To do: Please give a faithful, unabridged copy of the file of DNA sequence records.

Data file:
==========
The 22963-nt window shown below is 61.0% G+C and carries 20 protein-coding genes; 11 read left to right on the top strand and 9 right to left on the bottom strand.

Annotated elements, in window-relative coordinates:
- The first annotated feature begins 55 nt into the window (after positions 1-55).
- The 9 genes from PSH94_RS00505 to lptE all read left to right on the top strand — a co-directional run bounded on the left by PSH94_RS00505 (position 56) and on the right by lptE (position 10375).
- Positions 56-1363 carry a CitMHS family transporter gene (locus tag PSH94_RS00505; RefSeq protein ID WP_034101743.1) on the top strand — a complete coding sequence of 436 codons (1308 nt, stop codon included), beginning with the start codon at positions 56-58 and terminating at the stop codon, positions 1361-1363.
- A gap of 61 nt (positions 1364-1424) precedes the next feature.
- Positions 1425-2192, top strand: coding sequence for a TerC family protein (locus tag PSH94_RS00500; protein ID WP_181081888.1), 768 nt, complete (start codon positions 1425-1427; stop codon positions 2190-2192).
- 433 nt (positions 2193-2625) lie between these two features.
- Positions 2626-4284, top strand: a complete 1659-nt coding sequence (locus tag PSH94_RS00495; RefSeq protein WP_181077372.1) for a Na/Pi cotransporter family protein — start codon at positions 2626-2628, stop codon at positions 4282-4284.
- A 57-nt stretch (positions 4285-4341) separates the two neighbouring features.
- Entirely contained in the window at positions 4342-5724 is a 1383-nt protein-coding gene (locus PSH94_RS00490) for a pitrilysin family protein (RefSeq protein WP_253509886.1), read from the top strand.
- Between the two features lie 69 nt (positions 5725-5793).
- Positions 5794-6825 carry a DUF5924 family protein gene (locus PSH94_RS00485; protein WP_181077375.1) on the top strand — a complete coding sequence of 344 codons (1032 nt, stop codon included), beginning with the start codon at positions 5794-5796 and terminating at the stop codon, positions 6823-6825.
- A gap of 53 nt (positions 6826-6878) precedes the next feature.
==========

The 22963-nt window shown below is 61.0% G+C and carries 20 protein-coding genes; 11 read left to right on the top strand and 9 right to left on the bottom strand.

Annotated elements, in window-relative coordinates:
- The first annotated feature begins 55 nt into the window (after positions 1-55).
- The 9 genes from PSH94_RS00505 to lptE all read left to right on the top strand — a co-directional run bounded on the left by PSH94_RS00505 (position 56) and on the right by lptE (position 10375).
- Positions 56-1363 carry a CitMHS family transporter gene (locus tag PSH94_RS00505; RefSeq protein ID WP_034101743.1) on the top strand — a complete coding sequence of 436 codons (1308 nt, stop codon included), beginning with the start codon at positions 56-58 and terminating at the stop codon, positions 1361-1363.
- A gap of 61 nt (positions 1364-1424) precedes the next feature.
- Positions 1425-2192, top strand: coding sequence for a TerC family protein (locus tag PSH94_RS00500; protein ID WP_181081888.1), 768 nt, complete (start codon positions 1425-1427; stop codon positions 2190-2192).
- 433 nt (positions 2193-2625) lie between these two features.
- Positions 2626-4284, top strand: a complete 1659-nt coding sequence (locus tag PSH94_RS00495; RefSeq protein WP_181077372.1) for a Na/Pi cotransporter family protein — start codon at positions 2626-2628, stop codon at positions 4282-4284.
- A 57-nt stretch (positions 4285-4341) separates the two neighbouring features.
- Entirely contained in the window at positions 4342-5724 is a 1383-nt protein-coding gene (locus PSH94_RS00490) for a pitrilysin family protein (RefSeq protein WP_253509886.1), read from the top strand.
- Between the two features lie 69 nt (positions 5725-5793).
- Positions 5794-6825 carry a DUF5924 family protein gene (locus PSH94_RS00485; protein WP_181077375.1) on the top strand — a complete coding sequence of 344 codons (1032 nt, stop codon included), beginning with the start codon at positions 5794-5796 and terminating at the stop codon, positions 6823-6825.
- A gap of 53 nt (positions 6826-6878) precedes the next feature.